With one Giller prize under his belt, and a nomination for another, David Bergen’s star is high in the Canadian literary firmament. In this his latest book, the protagonist Morris Schutt, 51, works his way through something of a midlife crisis – a crisis of grief, really — precipitated by his son’s death in Afghanistan, for which he feels vaguely responsible. Morris is conflicted in many ways, not least of all that he was raised Mennonite (though “had shucked that off quite quickly”) and wishes he were Jewish. He sees “all of us…marching towards non-matter”; he needs “to understand how he could still grasp and hold on to the essence of his life.”
There’s not that much that happens (the critical event having occurred already), except for Morris’ inner questing, and the small steps he takes both backward and forward to respond to his situation. These acts, little more than gestures at the time, gather however, and seem both significant and hopeful by the end.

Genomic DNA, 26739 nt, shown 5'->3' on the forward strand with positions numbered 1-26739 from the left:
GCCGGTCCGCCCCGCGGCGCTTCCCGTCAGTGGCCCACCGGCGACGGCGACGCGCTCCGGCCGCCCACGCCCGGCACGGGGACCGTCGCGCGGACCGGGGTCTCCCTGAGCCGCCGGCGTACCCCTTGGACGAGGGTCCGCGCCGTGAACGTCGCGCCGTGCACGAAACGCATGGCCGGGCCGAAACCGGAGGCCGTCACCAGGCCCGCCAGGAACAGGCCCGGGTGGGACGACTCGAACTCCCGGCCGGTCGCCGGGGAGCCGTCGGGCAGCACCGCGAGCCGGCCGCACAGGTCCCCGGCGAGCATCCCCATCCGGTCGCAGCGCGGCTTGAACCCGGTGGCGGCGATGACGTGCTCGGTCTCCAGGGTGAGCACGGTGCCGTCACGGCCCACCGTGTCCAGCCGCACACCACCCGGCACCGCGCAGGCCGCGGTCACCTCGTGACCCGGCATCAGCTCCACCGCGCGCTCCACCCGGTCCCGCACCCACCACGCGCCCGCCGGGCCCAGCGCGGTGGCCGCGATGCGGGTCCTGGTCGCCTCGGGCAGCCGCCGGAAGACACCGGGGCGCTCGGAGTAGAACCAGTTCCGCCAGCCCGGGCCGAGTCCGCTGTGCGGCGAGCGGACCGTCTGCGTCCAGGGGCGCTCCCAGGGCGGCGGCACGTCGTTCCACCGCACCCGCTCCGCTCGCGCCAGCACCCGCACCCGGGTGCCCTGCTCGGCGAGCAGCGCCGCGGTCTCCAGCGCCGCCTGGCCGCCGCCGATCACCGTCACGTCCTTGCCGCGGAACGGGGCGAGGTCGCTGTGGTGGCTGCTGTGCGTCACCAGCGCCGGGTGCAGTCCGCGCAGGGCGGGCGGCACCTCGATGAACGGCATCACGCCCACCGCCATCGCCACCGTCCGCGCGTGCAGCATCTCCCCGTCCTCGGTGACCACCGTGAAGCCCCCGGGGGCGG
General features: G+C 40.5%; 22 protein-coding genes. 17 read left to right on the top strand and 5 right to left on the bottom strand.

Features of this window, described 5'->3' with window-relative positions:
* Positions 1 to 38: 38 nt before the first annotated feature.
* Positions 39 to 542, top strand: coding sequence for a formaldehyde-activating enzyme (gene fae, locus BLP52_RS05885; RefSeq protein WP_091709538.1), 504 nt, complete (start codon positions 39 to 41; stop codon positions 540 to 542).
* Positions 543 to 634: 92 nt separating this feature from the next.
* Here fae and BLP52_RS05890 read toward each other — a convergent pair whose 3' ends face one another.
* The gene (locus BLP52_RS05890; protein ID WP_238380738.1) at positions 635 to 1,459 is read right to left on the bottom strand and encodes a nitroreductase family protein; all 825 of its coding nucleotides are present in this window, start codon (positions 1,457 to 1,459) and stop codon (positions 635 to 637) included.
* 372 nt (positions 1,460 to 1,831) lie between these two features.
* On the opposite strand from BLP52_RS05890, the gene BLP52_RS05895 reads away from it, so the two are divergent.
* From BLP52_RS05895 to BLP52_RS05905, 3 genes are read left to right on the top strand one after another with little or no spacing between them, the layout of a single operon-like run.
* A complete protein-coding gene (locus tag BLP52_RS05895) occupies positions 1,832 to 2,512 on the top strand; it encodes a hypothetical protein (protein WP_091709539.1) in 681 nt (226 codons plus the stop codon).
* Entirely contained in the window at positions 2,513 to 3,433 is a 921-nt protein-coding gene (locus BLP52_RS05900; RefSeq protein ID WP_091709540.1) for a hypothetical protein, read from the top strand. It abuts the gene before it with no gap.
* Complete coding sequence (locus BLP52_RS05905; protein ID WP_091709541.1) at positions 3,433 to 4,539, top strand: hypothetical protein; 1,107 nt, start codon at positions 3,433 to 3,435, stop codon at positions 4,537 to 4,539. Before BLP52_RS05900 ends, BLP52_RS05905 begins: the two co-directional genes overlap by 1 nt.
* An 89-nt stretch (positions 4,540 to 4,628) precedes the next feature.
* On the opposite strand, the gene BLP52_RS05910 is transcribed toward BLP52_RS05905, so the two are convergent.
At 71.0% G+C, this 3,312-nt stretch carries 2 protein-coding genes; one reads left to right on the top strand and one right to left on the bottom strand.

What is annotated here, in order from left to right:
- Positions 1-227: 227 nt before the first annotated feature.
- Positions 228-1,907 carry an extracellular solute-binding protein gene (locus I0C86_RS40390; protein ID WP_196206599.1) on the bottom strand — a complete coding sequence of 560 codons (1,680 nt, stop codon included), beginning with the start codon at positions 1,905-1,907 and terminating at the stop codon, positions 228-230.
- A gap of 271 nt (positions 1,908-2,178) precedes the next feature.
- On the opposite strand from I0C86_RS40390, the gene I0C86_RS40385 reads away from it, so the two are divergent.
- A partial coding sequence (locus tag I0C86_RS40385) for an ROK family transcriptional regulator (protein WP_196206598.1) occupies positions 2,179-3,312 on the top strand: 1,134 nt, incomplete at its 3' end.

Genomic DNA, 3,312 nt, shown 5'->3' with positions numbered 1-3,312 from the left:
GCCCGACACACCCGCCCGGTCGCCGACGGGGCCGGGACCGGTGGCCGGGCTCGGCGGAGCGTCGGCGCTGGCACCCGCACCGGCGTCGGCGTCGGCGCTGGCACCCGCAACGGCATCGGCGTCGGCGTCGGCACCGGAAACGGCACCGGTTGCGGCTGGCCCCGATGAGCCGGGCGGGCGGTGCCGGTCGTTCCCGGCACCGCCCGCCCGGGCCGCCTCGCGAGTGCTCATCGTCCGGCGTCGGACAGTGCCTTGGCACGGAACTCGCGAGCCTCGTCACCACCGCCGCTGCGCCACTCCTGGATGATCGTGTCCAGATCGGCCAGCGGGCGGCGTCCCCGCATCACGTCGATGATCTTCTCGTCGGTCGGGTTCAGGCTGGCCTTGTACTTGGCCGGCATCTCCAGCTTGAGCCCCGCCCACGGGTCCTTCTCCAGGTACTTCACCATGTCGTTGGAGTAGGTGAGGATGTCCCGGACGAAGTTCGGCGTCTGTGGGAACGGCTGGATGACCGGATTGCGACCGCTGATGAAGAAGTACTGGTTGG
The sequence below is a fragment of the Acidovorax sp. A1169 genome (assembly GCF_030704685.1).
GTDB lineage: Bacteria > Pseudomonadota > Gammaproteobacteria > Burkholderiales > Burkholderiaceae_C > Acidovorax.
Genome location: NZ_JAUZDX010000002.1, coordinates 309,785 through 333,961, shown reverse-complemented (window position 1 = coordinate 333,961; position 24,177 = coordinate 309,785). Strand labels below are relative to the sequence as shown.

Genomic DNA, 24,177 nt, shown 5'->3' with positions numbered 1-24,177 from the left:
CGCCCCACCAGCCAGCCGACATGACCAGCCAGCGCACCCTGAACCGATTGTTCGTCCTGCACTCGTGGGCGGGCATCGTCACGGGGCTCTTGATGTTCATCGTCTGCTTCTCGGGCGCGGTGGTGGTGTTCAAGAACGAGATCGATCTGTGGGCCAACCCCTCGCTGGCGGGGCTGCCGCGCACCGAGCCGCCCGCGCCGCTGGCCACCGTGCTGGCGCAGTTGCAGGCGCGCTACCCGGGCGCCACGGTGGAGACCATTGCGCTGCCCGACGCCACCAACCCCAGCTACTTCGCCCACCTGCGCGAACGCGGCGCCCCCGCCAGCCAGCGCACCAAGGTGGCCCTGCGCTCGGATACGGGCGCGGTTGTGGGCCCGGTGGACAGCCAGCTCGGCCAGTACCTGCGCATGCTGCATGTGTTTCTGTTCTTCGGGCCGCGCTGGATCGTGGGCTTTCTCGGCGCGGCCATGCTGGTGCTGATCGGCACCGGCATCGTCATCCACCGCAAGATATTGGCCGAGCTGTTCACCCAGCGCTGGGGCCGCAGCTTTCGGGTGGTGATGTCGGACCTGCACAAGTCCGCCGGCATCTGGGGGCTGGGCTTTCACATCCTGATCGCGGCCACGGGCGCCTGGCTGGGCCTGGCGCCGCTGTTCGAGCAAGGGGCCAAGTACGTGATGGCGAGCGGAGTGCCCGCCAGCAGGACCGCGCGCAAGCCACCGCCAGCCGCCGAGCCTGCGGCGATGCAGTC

I have to say I was disappointed with the book at first. Something about the writing/characters wasn’t ringing true for me (and I don’t mean Bergen’s trademark spareness). Was it striving for affect without giving sufficient support for it? Perhaps I was comparing it to The Time in Between, which I’ve liked best of Bergen’s books so far. (I’ve not read The Retreat, the book just before this one.) But I can also say that by page 70 or so – page 76 to be precise – the book (or I?) had found its stride; found depth.
I was struck by a tiny recurring detail: Morris pulling a blanket up over someone (for example, over his letter writing friend Ursula, the prostitute Leah, his daughter Libby, and his father), tucking them in for sleep. It had a parental tenderness, but eventually I felt intimations of the undertaker as well.
Bergen insists he’s not Morris. There are certainly parallels between them, though, and Bergen admits he’s “pillaged” his own experiences for the novel. Those who know his Mennonite background and community, as I do, may find this adds layers of interest to the reading experience, and perhaps questions and some dissonance as well. I think it’s a book that needs — and provokes — further discussion, more than I’m able to give it at this time. But I’ll certainly be interested to hear from others who read the book.